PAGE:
Paint surfaces exposed to high humidity with Zinsser

Updated May 2, 2024 | Posted Sep 29, 2017 | Professional insight, Product Advice | 0 comments

If you need to paint surfaces exposed with high humidity, then there are a few things to consider. Normal emulsion will not withstand these conditions for any length of time. If you use the wrong paint, then mould, peeling, and staining would soon show.

You might be painting a bathroom, shower room, swimming pool, even a busy kitchen. Don’t worry though, it isn’t more difficult than painting a bedroom or a lounge. It just takes a slightly different approach. I’m going to explain all you need to know in this blog.


What you need to paint surfaces exposed with high humidity


I’ll list the materials you will need to carry out this type of work here. These are trade products, which you can buy from any trade counter. However, unless you qualify for a trade discount, it’s usually cheaper to buy them online. The two trade websites that we use are The Paint shed, which you can visit online by clicking here, or Decorating Centre Online, which you can visit online by clicking here.


  • Zinsser Mould Killer
  • Sandpaper
  • Filler, caulk etc
  • Zinsser Bullseye 1-2-3 Primer Sealer
  • Zinsser Perma-White Interio


1. Surface Preparation


All surfaces must be clean, dry and free from anything that will interfere with the adhesion of the materials you’re working with. Remove loose material by scraping or brushing with a stiff bristle brush to a sound edge. Prior to painting, the moisture content should not exceed 12%. All visible signs of mould growth needs to be treated with an agent like Zinsser Mould Killer to kill the spores.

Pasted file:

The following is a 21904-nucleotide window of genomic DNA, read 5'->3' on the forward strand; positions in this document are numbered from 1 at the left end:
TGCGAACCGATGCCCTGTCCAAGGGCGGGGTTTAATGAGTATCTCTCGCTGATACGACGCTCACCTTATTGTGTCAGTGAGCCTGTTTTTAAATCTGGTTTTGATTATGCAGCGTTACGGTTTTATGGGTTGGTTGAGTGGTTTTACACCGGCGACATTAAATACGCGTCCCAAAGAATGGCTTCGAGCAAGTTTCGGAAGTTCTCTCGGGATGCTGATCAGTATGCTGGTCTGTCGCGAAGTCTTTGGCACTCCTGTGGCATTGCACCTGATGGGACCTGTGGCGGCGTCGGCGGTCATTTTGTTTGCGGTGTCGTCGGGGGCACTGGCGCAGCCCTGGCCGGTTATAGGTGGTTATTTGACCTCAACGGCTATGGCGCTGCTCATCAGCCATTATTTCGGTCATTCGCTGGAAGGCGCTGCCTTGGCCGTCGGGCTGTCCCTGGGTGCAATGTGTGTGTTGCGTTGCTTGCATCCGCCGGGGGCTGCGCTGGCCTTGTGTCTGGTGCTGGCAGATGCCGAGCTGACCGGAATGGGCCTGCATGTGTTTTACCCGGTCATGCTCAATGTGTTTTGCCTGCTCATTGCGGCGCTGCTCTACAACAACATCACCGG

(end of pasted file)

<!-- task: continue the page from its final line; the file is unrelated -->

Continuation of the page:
Ensure everything is stable and dust free as part of your prep. It doesn’t matter whether you’re working over bare plaster or a previously painted surface, the prep needs to be right. After all, you’re asking the paint to stand up to a challenging environment, so getting the prep right is essential.


2. Cracks and Surface Defects


Fill any cracks and small surface defects with a suitable filler as appropriate in accordance with the manufacturer’s instructions. Allow to dry. Rub down with a fine grade abrasive paper. Remove all dust. This is common practice with any decorating and will help you achieve that perfect, blemish free finish.

If the surface you’re working on is previously painted, then the filling should be done now. If you’re working on bare plaster, then your filing should be carried out after you apply a coat of primer (as explained in the next section). Click here if you need a guide on the best filler to use.


3. Priming


The product I’m going to recommend for painting surfaces with high humidity is Zinsser Perm White.  The adhesion of Perma White is great on its own, but you will still need to prime when painting over bare surfaces like plaster or wood.

Previously painted surfaces don’t need to be primed unless they are chalky, porous, or you’re going for a big colour change. The finish product has great opacity unless you’re using white. So, if you’re going from a colour to white, then you’ll save yourself some time by using a white primer first to blank out the colour.

The recommended primer is a product called Zinsser Bullseye 123. This acts as a stabiliser, aids adhesion and blocks stains.